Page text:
Mike Flanagan became a film festival favorite with his mindbender Oculus, which is also streaming on Netflix. The filmmaker upped his game with Hush, a home invasion nail-biter about a woman stalked through her house by a man in a mask. Turns out, the woman is deaf—and her attacker has no idea how keen her senses are. It all makes for one sweaty-palmed watch.
The Snowtown Murders
More of a film you can’t unsee than a suspenseful screamer, this true crime drama about South Australia’s bodies-in-barrels murders squeezed its way into Netflix’s slasher category. Perhaps that’s due to the copious amounts of blood spilled by the film’s John Bunting—or from the disturbing ways in which Bunting manipulates others into joining in on his murder spree.
The Taking of Deborah Logan
You know the tropes of possession movies: a woman acts weird; someone calls a priest; be gone, evil spirit. But this debut from director Adam Robitel is so much more. What begins as a harmless flick about a film crew interviewing an Alzheimer’s patient transforms into a chilling account of witchcraft and a grown woman burying snakes in the backyard. It’s all anchored by one terrifying performance from lead actress Jill Larson.
William Friedkin’s horror classic is based on the novel by William Peter Blatty, which itself drew inspiration from the real-life exorcism of a 14-year-old Maryland boy known as Roland Doe. Friedkin’s pea soup-spewing version of a little girl, her demon, and the vomit scene heard round the world, remains an unsettling watch. And if it captures just one iota of what Doe actually experienced, then may we say, Lord, bless that child.
Centered on a just-married couple seeking a romantic getaway in the sticks, Honeymoon just may make you rethink that camping trip. Game of Throne’s Rose Leslie and Penny Dreadful’s Harry Treadway carry writer/director Leigh Janiak’s directorial debut as Bea and Paul. The newlyweds head to a lakefront property to unwind after their nuptials, but only one of them will make it out alive. Well, kind of.
Take a break from fiction and dive into one of the freakiest documentary films ever made. From the mind behind Room 237, Rodney Ascher’s Nightmare focuses on individuals who suffer from sleep paralysis—which is essentially the sensation of being awake but unable to move. What’s more, many sufferers report seeing evil shadows and night creatures to go along with their stupor. Talk about being frozen in fear.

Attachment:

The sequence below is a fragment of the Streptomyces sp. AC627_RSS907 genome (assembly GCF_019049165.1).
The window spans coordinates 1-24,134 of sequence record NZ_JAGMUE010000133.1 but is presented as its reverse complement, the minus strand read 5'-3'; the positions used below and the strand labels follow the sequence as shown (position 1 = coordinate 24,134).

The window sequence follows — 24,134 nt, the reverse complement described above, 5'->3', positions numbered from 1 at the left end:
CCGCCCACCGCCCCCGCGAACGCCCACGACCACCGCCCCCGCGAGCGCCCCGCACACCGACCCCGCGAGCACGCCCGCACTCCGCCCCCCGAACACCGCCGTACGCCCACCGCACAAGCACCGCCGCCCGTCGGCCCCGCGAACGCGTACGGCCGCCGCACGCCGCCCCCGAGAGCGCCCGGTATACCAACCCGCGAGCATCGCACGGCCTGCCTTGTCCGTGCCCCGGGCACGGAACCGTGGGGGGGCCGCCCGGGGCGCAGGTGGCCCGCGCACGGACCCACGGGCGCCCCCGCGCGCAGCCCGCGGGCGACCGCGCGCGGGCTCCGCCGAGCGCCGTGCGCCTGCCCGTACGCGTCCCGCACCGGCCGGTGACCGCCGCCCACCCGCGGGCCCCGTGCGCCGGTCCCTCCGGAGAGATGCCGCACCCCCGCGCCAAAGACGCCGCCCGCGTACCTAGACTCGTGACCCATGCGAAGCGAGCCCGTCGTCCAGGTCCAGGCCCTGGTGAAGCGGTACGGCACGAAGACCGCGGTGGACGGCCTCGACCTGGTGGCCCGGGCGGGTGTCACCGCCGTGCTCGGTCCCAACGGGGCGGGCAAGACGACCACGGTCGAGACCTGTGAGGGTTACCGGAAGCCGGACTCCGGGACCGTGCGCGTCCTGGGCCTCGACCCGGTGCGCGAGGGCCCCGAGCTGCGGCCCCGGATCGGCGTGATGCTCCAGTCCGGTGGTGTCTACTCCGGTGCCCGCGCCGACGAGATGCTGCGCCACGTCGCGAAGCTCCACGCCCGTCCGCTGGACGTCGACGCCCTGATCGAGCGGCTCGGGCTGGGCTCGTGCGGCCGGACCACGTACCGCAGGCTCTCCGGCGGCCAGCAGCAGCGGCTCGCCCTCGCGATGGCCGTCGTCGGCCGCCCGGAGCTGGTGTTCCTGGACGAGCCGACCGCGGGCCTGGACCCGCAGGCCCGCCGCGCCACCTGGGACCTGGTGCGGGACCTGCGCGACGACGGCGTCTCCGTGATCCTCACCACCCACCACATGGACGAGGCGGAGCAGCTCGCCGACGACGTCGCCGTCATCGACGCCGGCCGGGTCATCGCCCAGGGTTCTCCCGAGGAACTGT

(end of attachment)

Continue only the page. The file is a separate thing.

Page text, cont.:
We all know about Stephen King’s beastly canine creation. But any night’s a good night to pay man’s not-so best friend another visit. King penned his tale about a deadly pooch covered in human blood after an intimidating doggy encounter at a body shop. According to IMDb, the author cites the film as the scariest movie adaptation of any of his works.
A Girl Walks Home Alone at Night
In case you were wondering if there’s an Iranian vampire western romance in this world, well, there is. And it’s this award-winning film festival favorite, which follows a girl as she walks home alone at night. More specifically, it follows a girl wielding a pair of fangs that she uses to devour unsuspecting victims once the sun goes down. Shot in black and white and oozing with more pulp than a Tarantino flick, it’s a brilliant film that takes conventional elements and blends them into something vibrantly original.
So Mark Duplass looks like someone we’d like to movie-marathon with on a puffy chair—he is the king of mumblecore after all. But after viewing Patrick Brice’s found-footage nightmare, we’ll pass. Duplass plays Josef, a mountain-dwelling weirdo with no respect for personal space who becomes obsessed with a filmmaker he meets through a classified ad. One terrifying wolf mask later, and you’ll never trust anything you see online again.
If you’ve seen Cronenberg’s The Fly, then you’re primed for this freaky metamorphosis tale that mixes body horror with a whole lotta WTF. The film currently boasts a mater scale of 74 percent fresh, and that—like the nightmare audition endured by aspiring actress Sarah—is no joke when it comes to the horror genre.
Aussie filmmaker Jennifer Kent wowed critics with her award-winning fairy tale nightmare of a mother’s love gone berserk. It took us a minute to appreciate its wow factor, however, as we had to decompress from the film’s many disturbing moments. Cockroaches, monsters in the closet, a mother with an axe to grind. You may need a nap after watching this flick—but hell if you’ll take one.
We would like to interrupt this message to bring you one of the brainiest zombie movies ever made. Blending humor, gore, and taut suspense, writer Tony Burgess and director Bruce McDonald craft a smart art-house indie about a radio crew who are trapped inside their studio while a deadly virus rages outside. The virus is spread through language, and it isn’t long before it makes its way inside.